On this day 190 years ago, Captain James Stirling landed at Raffles Bay on the Cobourg Peninsula, determined to establish a military settlement. Named ‘Fort Wellington’, it was designed to keep the French and Dutch out and to foster trade with Southeast Asia. It was the second attempt at a settlement in the north by the British, following the disaster of Fort Dundas on Melville Island. But things took a turn for the worse for the settlers this time too when the fresh water ran out and the local Aboriginal people put up a strong defence of their home. Stirling’s whaleboat was stolen and stripped of iron to be used for spearheads. Conflict escalated and in February 1828 an Aboriginal woman and one of her children were killed. Her other daughter Riveral was captured. While conditions at the settlement eventually improved, by 1829 the British had lost patience and it was like the one before it, abandoned. It would take nearly ten years before they tried establishing yet another military settlement and another 30 years before the beginnings of a little town called Palmerston, now Darwin.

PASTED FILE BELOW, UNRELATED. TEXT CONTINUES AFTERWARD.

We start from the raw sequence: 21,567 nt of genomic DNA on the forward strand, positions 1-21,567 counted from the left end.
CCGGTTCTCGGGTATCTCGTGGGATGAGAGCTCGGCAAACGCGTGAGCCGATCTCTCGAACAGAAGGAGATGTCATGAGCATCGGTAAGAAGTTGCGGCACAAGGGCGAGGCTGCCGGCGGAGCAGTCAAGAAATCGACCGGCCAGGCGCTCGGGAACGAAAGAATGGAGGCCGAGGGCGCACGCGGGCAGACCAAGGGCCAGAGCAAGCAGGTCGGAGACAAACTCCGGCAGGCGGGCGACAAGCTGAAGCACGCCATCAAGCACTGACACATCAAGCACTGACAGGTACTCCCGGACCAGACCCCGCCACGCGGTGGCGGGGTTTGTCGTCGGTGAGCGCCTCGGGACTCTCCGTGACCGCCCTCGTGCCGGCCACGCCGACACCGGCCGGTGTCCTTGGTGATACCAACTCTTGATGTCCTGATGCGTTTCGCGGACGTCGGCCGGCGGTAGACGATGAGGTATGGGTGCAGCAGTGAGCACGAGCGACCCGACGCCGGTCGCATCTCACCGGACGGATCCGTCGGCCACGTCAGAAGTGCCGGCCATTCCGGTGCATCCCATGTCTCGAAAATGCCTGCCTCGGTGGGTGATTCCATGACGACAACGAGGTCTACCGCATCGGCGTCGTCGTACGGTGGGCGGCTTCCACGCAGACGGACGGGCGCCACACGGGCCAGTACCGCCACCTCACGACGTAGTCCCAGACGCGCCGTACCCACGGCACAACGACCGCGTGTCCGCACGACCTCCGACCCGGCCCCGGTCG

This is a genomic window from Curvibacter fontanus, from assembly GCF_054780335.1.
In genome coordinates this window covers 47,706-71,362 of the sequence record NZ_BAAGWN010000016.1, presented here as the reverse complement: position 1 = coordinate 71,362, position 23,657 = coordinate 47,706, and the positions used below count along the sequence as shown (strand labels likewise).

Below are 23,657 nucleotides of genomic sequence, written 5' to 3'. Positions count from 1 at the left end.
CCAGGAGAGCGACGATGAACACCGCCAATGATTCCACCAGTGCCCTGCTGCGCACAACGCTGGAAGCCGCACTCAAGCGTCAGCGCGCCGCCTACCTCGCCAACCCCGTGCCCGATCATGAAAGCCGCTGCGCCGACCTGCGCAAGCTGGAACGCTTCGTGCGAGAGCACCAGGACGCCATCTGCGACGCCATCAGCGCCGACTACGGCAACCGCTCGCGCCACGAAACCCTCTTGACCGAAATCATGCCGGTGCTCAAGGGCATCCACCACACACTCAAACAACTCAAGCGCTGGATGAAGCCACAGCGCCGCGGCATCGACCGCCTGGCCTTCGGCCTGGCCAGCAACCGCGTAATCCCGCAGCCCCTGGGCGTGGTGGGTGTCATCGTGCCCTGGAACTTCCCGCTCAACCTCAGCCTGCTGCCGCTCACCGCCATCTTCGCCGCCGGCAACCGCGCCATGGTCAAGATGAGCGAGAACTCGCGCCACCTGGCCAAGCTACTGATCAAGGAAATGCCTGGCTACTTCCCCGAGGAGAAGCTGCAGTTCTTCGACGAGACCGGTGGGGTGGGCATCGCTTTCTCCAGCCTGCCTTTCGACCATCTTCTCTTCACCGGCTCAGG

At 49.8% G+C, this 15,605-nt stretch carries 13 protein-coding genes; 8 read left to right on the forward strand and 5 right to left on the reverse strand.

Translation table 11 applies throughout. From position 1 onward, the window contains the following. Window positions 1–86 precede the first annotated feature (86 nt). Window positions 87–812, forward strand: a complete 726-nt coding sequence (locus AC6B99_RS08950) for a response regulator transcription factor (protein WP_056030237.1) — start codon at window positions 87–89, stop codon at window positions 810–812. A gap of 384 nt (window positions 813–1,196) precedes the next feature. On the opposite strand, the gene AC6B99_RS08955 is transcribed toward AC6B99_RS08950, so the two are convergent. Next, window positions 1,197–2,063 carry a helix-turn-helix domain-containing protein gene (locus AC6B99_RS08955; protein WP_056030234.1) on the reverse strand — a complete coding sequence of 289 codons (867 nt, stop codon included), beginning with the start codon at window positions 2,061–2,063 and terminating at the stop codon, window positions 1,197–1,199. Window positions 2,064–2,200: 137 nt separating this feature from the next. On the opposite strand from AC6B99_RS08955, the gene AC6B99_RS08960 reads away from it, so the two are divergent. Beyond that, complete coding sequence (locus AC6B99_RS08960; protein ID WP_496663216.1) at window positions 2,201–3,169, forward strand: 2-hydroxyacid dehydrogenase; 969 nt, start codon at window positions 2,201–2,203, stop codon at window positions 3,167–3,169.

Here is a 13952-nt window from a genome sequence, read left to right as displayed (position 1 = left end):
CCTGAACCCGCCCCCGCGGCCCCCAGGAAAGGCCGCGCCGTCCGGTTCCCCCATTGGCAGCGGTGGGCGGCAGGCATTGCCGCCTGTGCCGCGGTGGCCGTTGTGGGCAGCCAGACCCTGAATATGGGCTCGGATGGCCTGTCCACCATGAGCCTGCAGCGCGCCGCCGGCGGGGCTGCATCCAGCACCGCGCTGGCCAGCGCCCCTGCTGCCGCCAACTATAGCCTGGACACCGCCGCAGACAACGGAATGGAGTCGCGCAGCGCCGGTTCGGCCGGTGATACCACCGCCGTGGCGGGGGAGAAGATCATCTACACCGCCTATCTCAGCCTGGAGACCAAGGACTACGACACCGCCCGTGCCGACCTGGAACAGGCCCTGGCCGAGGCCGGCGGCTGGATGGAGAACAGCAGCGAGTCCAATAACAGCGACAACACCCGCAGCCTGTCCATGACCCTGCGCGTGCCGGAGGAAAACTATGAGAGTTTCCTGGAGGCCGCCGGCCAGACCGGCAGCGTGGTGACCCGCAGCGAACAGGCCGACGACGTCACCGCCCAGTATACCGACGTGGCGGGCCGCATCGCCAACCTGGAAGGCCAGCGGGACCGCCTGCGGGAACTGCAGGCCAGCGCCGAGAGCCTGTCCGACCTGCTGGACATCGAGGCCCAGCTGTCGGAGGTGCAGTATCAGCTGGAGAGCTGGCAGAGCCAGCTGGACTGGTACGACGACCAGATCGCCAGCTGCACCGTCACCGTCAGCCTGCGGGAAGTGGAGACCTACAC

Published: 18 June 2017


Picture: Observatory at Raffles Bay, lithograph by Louis Le Breton, National Library of Australia

Forgotten Territory was a weekly photo column of historic images in the Northern Territory News which I curated from 2016 until 2019 supported by the collections of the Northern Territory Library and other cultural institutions around Australia, as well as local history Facebook groups. 

Click on the images to read the story behind the image.

Warning: May contain images of people who have died.

caddie brain 2021

These works were made on Arrernte, Larrakia, Gaddigal and Lenape land that was never ceded